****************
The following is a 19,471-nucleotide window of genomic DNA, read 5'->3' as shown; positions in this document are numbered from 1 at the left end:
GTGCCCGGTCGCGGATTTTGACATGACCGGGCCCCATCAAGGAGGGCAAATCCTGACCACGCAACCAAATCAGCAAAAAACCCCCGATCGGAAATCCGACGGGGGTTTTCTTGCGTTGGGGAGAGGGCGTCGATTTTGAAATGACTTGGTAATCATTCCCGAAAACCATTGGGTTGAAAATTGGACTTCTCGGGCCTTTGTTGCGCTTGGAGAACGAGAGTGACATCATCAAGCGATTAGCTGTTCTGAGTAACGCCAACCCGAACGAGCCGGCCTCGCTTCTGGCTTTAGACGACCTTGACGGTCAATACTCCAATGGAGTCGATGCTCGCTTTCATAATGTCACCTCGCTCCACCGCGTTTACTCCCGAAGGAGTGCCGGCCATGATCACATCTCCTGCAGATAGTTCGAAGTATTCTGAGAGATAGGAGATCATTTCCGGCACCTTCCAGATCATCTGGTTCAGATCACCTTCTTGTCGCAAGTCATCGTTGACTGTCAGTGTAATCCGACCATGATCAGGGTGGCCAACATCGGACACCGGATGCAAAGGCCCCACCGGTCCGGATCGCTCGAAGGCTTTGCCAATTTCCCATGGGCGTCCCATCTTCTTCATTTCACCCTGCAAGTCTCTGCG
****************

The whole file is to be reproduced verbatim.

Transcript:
The following is a 19,471-nucleotide window of genomic DNA, read 5'->3' as shown; positions in this document are numbered from 1 at the left end:
GTGCCCGGTCGCGGATTTTGACATGACCGGGCCCCATCAAGGAGGGCAAATCCTGACCACGCAACCAAATCAGCAAAAAACCCCCGATCGGAAATCCGACGGGGGTTTTCTTGCGTTGGGGAGAGGGCGTCGATTTTGAAATGACTTGGTAATCATTCCCGAAAACCATTGGGTTGAAAATTGGACTTCTCGGGCCTTTGTTGCGCTTGGAGAACGAGAGTGACATCATCAAGCGATTAGCTGTTCTGAGTAACGCCAACCCGAACGAGCCGGCCTCGCTTCTGGCTTTAGACGACCTTGACGGTCAATACTCCAATGGAGTCGATGCTCGCTTTCATAATGTCACCTCGCTCCACCGCGTTTACTCCCGAAGGAGTGCCGGCCATGATCACATCTCCTGCAGATAGTTCGAAGTATTCTGAGAGATAGGAGATCATTTCCGGCACCTTCCAGATCATCTGGTTCAGATCACCTTCTTGTCGCAAGTCATCGTTGACTGTCAGTGTAATCCGACCATGATCAGGGTGGCCAACATCGGACACCGGATGCAAAGGCCCCACCGGTCCGGATCGCTCGAAGGCTTTGCCAATTTCCCATGGGCGTCCCATCTTCTTCATTTCACCCTGCAAGTCTCTGCG